No One Cuts Me With Impunity
The title is a translation of the latin phrase 'Nemo me impune lacessit' which was the motto of the regiment my Great grandfather belonged to. This work is an examination of my genealogical involvement with colonialism.
After the funeral of my Grandfather, during the wake, we put up all the photographs we could find of him in the kitchen. Boxes and boxes of old photographs were brought out. There were dust caked pictures from a life which I realised I knew very little about; pictures from all over the world; incomprehensible transmissions from the past. One in particular stood out. It was a photograph taken in 1972 as my Grandfather was leaving Sri Lanka, where he had managed a tea plantation. Surrounded by his workforce he was the only white male grinning out amongst a sea of sombre faces. Shocked by this image, I wondered about what kind of world my Grandfather had come from.
The picture below is of my Grandfather's 'Arrival' it was taken to commemorate his promotion to the role of plantation manager in 1957.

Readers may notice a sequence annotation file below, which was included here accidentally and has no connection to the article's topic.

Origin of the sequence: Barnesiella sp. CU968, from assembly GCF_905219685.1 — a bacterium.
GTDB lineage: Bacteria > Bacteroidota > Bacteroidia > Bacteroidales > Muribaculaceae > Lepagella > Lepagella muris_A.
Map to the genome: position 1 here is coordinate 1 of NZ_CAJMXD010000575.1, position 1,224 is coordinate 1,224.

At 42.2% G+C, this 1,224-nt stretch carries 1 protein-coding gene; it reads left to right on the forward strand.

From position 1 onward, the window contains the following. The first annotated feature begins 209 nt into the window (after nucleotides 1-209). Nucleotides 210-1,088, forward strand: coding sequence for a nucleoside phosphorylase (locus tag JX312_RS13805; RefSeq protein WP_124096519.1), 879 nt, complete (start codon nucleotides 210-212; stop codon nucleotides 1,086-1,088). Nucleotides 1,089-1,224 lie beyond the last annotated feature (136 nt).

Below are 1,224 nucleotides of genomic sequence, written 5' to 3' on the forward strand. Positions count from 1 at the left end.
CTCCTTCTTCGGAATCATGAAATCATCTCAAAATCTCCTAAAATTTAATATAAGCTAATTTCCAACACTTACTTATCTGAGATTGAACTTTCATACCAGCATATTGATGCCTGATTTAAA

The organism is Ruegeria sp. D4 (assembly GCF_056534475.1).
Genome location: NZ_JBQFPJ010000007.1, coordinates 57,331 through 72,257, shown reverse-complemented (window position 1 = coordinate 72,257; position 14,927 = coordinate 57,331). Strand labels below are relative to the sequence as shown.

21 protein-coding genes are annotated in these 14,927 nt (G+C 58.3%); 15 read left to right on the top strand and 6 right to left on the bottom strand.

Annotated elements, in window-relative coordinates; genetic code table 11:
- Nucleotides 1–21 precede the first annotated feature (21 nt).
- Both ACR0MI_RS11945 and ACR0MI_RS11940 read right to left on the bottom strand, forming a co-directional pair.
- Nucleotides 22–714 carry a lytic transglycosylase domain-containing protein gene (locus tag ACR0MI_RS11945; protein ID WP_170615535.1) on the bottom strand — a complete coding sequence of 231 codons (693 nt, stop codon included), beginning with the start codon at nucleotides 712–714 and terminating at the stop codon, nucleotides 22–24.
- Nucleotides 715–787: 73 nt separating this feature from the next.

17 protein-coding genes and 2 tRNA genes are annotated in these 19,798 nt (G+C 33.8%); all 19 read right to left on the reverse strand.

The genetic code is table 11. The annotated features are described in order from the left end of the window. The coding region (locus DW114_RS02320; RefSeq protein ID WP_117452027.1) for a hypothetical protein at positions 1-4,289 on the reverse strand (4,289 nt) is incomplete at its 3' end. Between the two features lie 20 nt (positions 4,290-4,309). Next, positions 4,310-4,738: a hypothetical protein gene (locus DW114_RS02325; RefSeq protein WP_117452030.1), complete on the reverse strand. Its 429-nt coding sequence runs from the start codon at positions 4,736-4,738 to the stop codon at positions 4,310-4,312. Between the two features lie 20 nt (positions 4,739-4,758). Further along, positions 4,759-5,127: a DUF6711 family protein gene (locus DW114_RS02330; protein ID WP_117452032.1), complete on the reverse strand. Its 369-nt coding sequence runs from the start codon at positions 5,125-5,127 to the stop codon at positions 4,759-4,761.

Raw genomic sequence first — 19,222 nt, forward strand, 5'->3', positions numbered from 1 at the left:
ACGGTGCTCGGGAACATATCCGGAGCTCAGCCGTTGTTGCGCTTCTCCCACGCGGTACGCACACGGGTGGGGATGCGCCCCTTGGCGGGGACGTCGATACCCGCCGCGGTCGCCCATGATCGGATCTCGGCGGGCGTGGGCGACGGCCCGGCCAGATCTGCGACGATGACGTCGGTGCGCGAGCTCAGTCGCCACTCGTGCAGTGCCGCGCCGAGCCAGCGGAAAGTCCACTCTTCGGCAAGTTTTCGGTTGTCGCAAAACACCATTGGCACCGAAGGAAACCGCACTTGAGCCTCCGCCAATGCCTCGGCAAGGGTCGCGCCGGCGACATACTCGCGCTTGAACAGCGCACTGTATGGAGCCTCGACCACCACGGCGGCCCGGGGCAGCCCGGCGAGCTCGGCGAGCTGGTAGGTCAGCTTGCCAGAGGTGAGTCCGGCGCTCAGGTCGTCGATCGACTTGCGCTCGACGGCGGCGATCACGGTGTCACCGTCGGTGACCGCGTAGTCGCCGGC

This photograph however, is more sinister than the frowns of the first.
Why were their faces scratched out?
"They probably weren't meant to be there, they were probably working in the factory and thought let's go and get our photographs taken." - Grandmother
These people have been treated in such a way as that they have been denied a representation,
denied a history.
A second kind of death.
The reason remains unknown.
I took reproductions of the scribbled out faces from the photograph of my grandfather and placed them within the book 100 Years of Ceylon Tea 1967, (published by the Ceylon Tea Propaganda Board). The etching above the insert features an Edward Lambert Boyd Moss, my Great-great-Grandfather.
I then left the image within the page and returned the book to the library.
Perhaps the image will lie in the book until someone else decides to order it from Edinburgh’s Central Library reserve. Perhaps it will be found by a librarian and thrown in a bin. Perhaps it will linger a while within its new domicile.
My own position is one of hypocrisy.